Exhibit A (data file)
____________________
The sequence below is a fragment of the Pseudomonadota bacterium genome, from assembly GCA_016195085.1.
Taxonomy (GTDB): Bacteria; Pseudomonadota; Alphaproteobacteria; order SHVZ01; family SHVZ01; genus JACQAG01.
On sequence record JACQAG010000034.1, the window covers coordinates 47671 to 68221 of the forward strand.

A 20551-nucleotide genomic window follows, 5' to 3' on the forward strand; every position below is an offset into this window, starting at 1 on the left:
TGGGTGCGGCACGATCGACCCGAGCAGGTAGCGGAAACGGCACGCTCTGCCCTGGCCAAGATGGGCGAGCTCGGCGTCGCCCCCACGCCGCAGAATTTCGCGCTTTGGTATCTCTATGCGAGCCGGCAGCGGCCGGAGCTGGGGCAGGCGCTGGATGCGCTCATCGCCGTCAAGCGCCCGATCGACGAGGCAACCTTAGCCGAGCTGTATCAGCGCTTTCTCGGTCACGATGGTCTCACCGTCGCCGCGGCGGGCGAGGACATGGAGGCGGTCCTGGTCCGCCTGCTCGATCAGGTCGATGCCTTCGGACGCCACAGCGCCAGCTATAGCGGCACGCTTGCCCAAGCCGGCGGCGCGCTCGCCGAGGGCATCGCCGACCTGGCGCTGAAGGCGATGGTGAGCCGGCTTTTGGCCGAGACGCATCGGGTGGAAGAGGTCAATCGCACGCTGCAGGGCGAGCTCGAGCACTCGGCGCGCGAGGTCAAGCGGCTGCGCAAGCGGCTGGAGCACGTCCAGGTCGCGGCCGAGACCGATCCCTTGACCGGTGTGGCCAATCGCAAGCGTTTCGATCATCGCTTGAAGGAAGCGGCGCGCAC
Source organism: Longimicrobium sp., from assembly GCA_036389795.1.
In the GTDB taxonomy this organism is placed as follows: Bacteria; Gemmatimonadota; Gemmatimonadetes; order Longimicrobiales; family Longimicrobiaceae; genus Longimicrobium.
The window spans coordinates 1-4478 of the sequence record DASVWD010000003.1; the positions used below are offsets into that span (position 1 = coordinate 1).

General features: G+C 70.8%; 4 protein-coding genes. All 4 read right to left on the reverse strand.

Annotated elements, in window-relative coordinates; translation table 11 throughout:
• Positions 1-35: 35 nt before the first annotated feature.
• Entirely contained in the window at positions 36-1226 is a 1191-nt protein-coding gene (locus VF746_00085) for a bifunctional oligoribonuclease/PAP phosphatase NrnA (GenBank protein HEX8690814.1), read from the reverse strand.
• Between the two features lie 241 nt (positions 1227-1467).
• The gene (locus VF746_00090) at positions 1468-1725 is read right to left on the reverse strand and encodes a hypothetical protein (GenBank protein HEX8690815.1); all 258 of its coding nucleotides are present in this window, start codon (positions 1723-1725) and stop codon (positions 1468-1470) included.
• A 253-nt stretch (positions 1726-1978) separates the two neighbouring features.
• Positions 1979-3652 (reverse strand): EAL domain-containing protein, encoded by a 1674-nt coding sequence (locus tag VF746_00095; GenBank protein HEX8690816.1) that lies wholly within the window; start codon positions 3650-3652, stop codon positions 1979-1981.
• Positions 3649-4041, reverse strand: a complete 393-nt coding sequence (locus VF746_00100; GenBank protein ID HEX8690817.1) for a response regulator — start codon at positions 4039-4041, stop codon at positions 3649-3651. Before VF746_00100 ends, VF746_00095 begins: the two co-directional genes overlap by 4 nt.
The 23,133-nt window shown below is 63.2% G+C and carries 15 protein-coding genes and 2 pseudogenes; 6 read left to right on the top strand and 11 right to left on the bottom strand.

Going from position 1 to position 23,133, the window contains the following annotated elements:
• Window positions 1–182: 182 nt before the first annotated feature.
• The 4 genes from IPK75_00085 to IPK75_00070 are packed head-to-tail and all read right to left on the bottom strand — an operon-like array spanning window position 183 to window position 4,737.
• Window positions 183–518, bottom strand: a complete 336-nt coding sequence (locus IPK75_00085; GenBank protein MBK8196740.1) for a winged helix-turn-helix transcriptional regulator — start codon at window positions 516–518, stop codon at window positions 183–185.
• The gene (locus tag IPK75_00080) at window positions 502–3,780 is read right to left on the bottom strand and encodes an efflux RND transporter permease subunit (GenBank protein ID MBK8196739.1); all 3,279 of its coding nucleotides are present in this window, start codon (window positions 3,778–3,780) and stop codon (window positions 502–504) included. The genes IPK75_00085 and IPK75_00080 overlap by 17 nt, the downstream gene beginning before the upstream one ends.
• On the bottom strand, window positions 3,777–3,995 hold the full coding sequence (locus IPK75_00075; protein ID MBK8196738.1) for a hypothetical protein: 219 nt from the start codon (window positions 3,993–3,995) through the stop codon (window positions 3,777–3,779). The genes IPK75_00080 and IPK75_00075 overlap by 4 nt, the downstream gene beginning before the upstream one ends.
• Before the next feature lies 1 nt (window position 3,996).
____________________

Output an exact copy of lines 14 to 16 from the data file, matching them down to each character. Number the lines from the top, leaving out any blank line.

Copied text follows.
• The gene (locus VF746_00090) at positions 1468-1725 is read right to left on the reverse strand and encodes a hypothetical protein (GenBank protein HEX8690815.1); all 258 of its coding nucleotides are present in this window, start codon (positions 1723-1725) and stop codon (positions 1468-1470) included.
• A 253-nt stretch (positions 1726-1978) separates the two neighbouring features.
• Positions 1979-3652 (reverse strand): EAL domain-containing protein, encoded by a 1674-nt coding sequence (locus tag VF746_00095; GenBank protein HEX8690816.1) that lies wholly within the window; start codon positions 3650-3652, stop codon positions 1979-1981.